Analysis: Texas-BYU Position Breakdown
College football • Longhorns appear to edge Cougars in most matchups, including final score.
Published: September 5, 2013 10:53AM
Updated: September 5, 2013 11:39PM
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New Mexico State players and coaches celebrate the recovery of a fumble by Texas receiver Mike Davis during the first quarter of an NCAA college football game Saturday Aug. 31, 2013, in Austin, Texas. (AP Photo/Michael Thomas)

BYU dropped its season opener at Virginia last week and the schedule doesn’t do the Cougars any favors as they run into a Texas team this week that demolished New Mexico State 56-7. Here’s a position-by-position look at this week’s matchup and which team will have the edge heading into Saturday’s game:

Quarterback

Texas junior David Ash versus BYU sophomore Taysom Hill

Ash started off the season slowly, throwing two picks as Texas trailed New Mexico State 7-0, but woke up in the second quarter. Ash threw four touchdown passes and scrambled for another on the ground, accounting for 35 of the team’s 56 points and leading Texas to a school-record 715 yards of total offense.

Hill got his first chance at leading the new BYU up tempo offense against Virginia, but struggled to complete only 13 of 40 passes and finished the game with one touchdown and one interception. There will be growing pains until Hill is better acclimated to Robert Anae’s offensive approach, but the pressure will be on the quarterback to keep up with Ash on Saturday.

Edge: Texas

Runningback

Texas found just as much success on the ground as in the air against New Mexico State, rolling up 359 yards and four touchdowns. Jalen Overstreet, who converted from quarterback to running back this season, proved his coaches made a good decision by rushing for 92 yards and two touchdowns. Ash added 91 yards of his own, while two other Texas backs ran for over 60 yards each.

There’s no doubt as to who the Cougars are leaning on to be the workhorse back this season. Sophomore Jamaal Williams had 33 touches and rushed for a respectable 144 yards, but couldn’t find the end zone. Hill added 57 yards and a touchdown of his own, but no other BYU back had more than three carries.

Edge: Texas

Wide Receiver

Texas spread the ball around against New Mexico State, completing at least three receptions to four different receivers. Daje Johnson and Malcolm Brown led the team with a combined 176 yards receiving and both found the endzone.

BYU struggled in the passing game after a lengthy weather delay and Hill never really got it going. No receiver had more than 59 yards in the air and senior JD Falsev was the only one to reach the endzone. The Cougars will have to hope someone steps up this week and define themselves as a legitimate receiving option in this new offense.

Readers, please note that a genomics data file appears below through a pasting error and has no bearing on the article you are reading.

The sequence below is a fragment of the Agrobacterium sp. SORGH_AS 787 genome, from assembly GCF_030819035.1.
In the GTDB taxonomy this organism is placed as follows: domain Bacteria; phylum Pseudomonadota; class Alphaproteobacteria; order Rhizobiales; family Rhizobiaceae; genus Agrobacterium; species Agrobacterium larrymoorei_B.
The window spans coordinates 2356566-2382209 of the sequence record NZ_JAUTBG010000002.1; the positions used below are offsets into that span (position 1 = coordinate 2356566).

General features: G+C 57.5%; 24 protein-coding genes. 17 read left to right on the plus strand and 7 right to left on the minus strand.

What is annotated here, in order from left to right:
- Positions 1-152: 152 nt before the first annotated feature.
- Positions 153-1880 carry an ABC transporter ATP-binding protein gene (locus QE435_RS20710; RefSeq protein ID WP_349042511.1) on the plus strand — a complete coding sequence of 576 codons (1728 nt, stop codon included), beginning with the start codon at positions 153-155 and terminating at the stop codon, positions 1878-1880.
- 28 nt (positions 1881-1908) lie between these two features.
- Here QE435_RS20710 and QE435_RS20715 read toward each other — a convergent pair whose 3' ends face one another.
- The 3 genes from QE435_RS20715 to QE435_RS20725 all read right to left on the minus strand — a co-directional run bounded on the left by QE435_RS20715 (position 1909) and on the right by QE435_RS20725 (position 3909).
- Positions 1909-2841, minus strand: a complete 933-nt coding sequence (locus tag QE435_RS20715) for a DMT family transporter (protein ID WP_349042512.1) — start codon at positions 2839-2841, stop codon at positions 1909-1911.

Edge: Texas

Offensive Line

Texas had no problem keeping Ash upright last week, surrendering zero sacks and the offensive line kept its composure, incurring only one false start penalty.

One of BYU’s biggest weaknesses in the opening game was the play up front, as the Cougar offensive line surrendered three sacks and six tackles for loss. Head coach Bronco Mendenhall admitted Tuesday the team had to put a priority on playing better up front if the new offensive scheme has any chance of success.

Edge: Texas

Defensive Line and Linebackers

Texas’ defensive front harassed New Mexico State all day, producing two sacks and seven tackles for loss Saturday. Junior defensive end Cedric Reed terrorized the Aggies, racking up 10 tackles, one tackle for loss, two quarterback hits and a sack. Junior linebacking duo Steve Edmond and Jordan Hicks combined for 15 tackles. Sophomore linebacker Dalton Santos had six tackles of his own, one tackle for loss and two pass breakups.

BYU’s line didn’t register a sack against Virginia, but racked up plenty of tackles behind the line, totalling seven tackles for loss. Defensive tackle Eathyn Manumaleuna, who was named to the Outland Trophy watch list before the season, posted eight tackles and a tackle for loss. Senior linebacker Kyle Van Noy showed why he’s considered the most talented player on the Cougar defense, getting 3.5 tackles of his own, 2.5 tackles for loss and a pass breakup.

Edge: Even (If BYU can play better along the offensive line)

Defensive Backs

Senior safety Adrian Phillips is the focal point of the Longhorns’ defensive backfield and played to his reputation against New Mexico State, racking up six tackles, registering a pass break up and grabbing an interception. However, Texas struggled in the passing game, giving up 242 yards through the air.

Junior defensive back tandem Robertson Daniel and Craig Bills were solid for the Cougars against Virginia, combining for 9.5 tackles, while Daniel had a pass breakup and Bills grabbed an interception. BYU limited Virginia to only 114 yards through the air and 3.6 yards per pass.

Edge: BYU

Prediction

BYU may struggle to contain Ash and will struggle to keep up offensively as Hill and company continue adjusting to the new offensive scheme. Look for Texas to start the season off 2-0 and the Cougars to wait another week to find their first victory of 2013.